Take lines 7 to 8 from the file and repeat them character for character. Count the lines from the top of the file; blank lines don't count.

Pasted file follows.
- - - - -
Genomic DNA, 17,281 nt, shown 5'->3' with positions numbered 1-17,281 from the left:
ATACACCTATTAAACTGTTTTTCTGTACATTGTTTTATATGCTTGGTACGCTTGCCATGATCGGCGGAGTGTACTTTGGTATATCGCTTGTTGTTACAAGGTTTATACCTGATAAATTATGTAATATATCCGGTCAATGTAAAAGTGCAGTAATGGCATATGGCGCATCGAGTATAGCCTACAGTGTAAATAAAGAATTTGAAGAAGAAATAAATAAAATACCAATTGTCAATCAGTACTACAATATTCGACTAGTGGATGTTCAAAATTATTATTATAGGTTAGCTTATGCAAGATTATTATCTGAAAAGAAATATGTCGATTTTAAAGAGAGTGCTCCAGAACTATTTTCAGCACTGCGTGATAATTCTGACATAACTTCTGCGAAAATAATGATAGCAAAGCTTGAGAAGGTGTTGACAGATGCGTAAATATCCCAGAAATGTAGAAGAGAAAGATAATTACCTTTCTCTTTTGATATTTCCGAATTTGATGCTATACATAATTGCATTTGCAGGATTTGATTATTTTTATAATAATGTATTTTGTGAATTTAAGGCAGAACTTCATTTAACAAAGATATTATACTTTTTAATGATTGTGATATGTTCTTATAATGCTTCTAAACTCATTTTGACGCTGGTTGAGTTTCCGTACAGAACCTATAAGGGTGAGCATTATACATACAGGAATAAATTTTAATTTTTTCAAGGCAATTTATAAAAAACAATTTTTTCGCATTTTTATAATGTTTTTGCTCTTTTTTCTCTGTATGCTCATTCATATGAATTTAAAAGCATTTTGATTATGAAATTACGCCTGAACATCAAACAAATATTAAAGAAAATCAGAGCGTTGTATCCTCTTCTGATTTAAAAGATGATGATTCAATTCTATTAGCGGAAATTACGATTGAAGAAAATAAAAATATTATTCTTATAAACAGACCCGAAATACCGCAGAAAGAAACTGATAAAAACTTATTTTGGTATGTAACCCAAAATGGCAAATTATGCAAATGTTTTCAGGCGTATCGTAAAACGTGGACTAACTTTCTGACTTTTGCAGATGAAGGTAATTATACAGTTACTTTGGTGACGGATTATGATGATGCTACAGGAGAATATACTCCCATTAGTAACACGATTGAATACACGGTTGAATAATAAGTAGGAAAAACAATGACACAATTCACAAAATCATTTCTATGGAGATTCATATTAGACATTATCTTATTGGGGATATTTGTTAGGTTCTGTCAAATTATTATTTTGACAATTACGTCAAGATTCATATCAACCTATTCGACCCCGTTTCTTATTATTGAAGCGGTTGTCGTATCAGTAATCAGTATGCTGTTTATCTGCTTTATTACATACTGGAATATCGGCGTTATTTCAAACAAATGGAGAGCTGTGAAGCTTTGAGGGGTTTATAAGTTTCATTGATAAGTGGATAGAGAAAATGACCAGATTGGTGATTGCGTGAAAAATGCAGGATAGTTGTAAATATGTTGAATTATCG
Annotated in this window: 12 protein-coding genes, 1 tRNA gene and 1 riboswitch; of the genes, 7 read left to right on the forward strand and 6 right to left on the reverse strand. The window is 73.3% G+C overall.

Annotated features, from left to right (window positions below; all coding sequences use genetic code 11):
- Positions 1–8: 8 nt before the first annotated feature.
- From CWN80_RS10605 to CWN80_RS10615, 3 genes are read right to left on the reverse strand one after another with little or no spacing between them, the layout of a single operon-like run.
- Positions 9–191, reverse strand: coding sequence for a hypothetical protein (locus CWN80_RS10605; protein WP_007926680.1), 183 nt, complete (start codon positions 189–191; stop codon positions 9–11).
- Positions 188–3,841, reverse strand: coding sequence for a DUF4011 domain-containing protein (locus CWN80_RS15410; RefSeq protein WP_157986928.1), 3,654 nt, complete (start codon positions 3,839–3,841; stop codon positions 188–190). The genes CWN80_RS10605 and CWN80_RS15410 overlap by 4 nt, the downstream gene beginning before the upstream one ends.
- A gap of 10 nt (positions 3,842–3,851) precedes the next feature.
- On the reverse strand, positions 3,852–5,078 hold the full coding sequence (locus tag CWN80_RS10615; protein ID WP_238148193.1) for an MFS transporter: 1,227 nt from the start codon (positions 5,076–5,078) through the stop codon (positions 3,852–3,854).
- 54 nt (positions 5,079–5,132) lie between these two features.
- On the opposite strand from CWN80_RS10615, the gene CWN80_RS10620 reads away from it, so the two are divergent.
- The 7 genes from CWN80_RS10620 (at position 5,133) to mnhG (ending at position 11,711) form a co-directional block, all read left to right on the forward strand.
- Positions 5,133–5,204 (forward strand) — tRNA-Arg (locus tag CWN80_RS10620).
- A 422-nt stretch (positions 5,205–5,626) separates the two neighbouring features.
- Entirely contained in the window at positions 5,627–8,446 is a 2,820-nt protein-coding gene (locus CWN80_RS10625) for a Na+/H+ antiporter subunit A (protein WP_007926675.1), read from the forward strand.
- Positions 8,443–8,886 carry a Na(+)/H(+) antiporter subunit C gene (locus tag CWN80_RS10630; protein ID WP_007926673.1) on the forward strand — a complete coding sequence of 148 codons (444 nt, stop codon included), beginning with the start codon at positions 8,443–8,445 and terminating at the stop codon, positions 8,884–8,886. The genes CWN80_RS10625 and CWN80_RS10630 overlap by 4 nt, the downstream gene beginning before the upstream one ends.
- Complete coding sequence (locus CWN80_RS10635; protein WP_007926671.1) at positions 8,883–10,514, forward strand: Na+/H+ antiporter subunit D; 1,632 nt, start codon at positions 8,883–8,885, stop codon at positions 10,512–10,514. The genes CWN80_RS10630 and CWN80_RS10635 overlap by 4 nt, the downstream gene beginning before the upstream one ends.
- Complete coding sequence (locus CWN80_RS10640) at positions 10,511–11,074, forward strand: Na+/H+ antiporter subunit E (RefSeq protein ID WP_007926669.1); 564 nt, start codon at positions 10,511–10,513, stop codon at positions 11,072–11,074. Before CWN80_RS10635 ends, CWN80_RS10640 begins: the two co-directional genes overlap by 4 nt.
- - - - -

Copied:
- Positions 9–191, reverse strand: coding sequence for a hypothetical protein (locus CWN80_RS10605; protein WP_007926680.1), 183 nt, complete (start codon positions 189–191; stop codon positions 9–11).
- Positions 188–3,841, reverse strand: coding sequence for a DUF4011 domain-containing protein (locus CWN80_RS15410; RefSeq protein WP_157986928.1), 3,654 nt, complete (start codon positions 3,839–3,841; stop codon positions 188–190). The genes CWN80_RS10605 and CWN80_RS15410 overlap by 4 nt, the downstream gene beginning before the upstream one ends.